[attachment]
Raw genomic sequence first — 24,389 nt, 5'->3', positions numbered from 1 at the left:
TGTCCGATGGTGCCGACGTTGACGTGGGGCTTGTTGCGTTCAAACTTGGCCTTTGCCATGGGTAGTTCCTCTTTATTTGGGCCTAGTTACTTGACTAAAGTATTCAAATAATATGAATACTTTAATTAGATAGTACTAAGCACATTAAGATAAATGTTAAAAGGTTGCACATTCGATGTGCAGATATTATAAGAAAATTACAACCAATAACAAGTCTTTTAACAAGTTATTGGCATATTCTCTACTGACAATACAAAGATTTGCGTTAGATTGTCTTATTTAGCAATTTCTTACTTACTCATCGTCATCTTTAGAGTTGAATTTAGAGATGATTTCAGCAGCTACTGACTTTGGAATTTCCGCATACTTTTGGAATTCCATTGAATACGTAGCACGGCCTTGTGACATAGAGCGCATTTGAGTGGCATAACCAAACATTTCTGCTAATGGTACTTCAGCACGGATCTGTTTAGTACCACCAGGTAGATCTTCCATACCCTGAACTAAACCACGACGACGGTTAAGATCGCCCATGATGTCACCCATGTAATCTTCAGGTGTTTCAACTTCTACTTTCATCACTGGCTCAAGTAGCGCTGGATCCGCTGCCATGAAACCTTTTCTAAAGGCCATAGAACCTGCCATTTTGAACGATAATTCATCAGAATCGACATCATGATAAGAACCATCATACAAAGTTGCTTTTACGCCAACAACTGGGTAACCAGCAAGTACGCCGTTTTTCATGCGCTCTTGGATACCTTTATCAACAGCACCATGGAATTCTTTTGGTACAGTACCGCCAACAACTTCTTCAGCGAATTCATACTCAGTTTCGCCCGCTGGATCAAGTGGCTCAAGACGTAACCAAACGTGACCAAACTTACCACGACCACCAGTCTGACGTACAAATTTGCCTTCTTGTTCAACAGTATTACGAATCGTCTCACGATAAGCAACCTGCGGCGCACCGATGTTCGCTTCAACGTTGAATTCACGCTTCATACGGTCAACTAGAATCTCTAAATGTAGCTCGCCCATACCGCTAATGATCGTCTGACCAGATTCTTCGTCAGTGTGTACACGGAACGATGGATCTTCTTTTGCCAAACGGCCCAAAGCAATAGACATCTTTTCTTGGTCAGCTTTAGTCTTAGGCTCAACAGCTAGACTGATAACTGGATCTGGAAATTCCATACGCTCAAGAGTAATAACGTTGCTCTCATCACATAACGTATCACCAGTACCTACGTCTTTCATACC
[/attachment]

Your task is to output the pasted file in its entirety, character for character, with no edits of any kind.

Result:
Raw genomic sequence first — 24,389 nt, 5'->3', positions numbered from 1 at the left:
TGTCCGATGGTGCCGACGTTGACGTGGGGCTTGTTGCGTTCAAACTTGGCCTTTGCCATGGGTAGTTCCTCTTTATTTGGGCCTAGTTACTTGACTAAAGTATTCAAATAATATGAATACTTTAATTAGATAGTACTAAGCACATTAAGATAAATGTTAAAAGGTTGCACATTCGATGTGCAGATATTATAAGAAAATTACAACCAATAACAAGTCTTTTAACAAGTTATTGGCATATTCTCTACTGACAATACAAAGATTTGCGTTAGATTGTCTTATTTAGCAATTTCTTACTTACTCATCGTCATCTTTAGAGTTGAATTTAGAGATGATTTCAGCAGCTACTGACTTTGGAATTTCCGCATACTTTTGGAATTCCATTGAATACGTAGCACGGCCTTGTGACATAGAGCGCATTTGAGTGGCATAACCAAACATTTCTGCTAATGGTACTTCAGCACGGATCTGTTTAGTACCACCAGGTAGATCTTCCATACCCTGAACTAAACCACGACGACGGTTAAGATCGCCCATGATGTCACCCATGTAATCTTCAGGTGTTTCAACTTCTACTTTCATCACTGGCTCAAGTAGCGCTGGATCCGCTGCCATGAAACCTTTTCTAAAGGCCATAGAACCTGCCATTTTGAACGATAATTCATCAGAATCGACATCATGATAAGAACCATCATACAAAGTTGCTTTTACGCCAACAACTGGGTAACCAGCAAGTACGCCGTTTTTCATGCGCTCTTGGATACCTTTATCAACAGCACCATGGAATTCTTTTGGTACAGTACCGCCAACAACTTCTTCAGCGAATTCATACTCAGTTTCGCCCGCTGGATCAAGTGGCTCAAGACGTAACCAAACGTGACCAAACTTACCACGACCACCAGTCTGACGTACAAATTTGCCTTCTTGTTCAACAGTATTACGAATCGTCTCACGATAAGCAACCTGCGGCGCACCGATGTTCGCTTCAACGTTGAATTCACGCTTCATACGGTCAACTAGAATCTCTAAATGTAGCTCGCCCATACCGCTAATGATCGTCTGACCAGATTCTTCGTCAGTGTGTACACGGAACGATGGATCTTCTTTTGCCAAACGGCCCAAAGCAATAGACATCTTTTCTTGGTCAGCTTTAGTCTTAGGCTCAACAGCTAGACTGATAACTGGATCTGGAAATTCCATACGCTCAAGAGTAATAACGTTGCTCTCATCACATAACGTATCACCAGTACCTACGTCTTTCATACC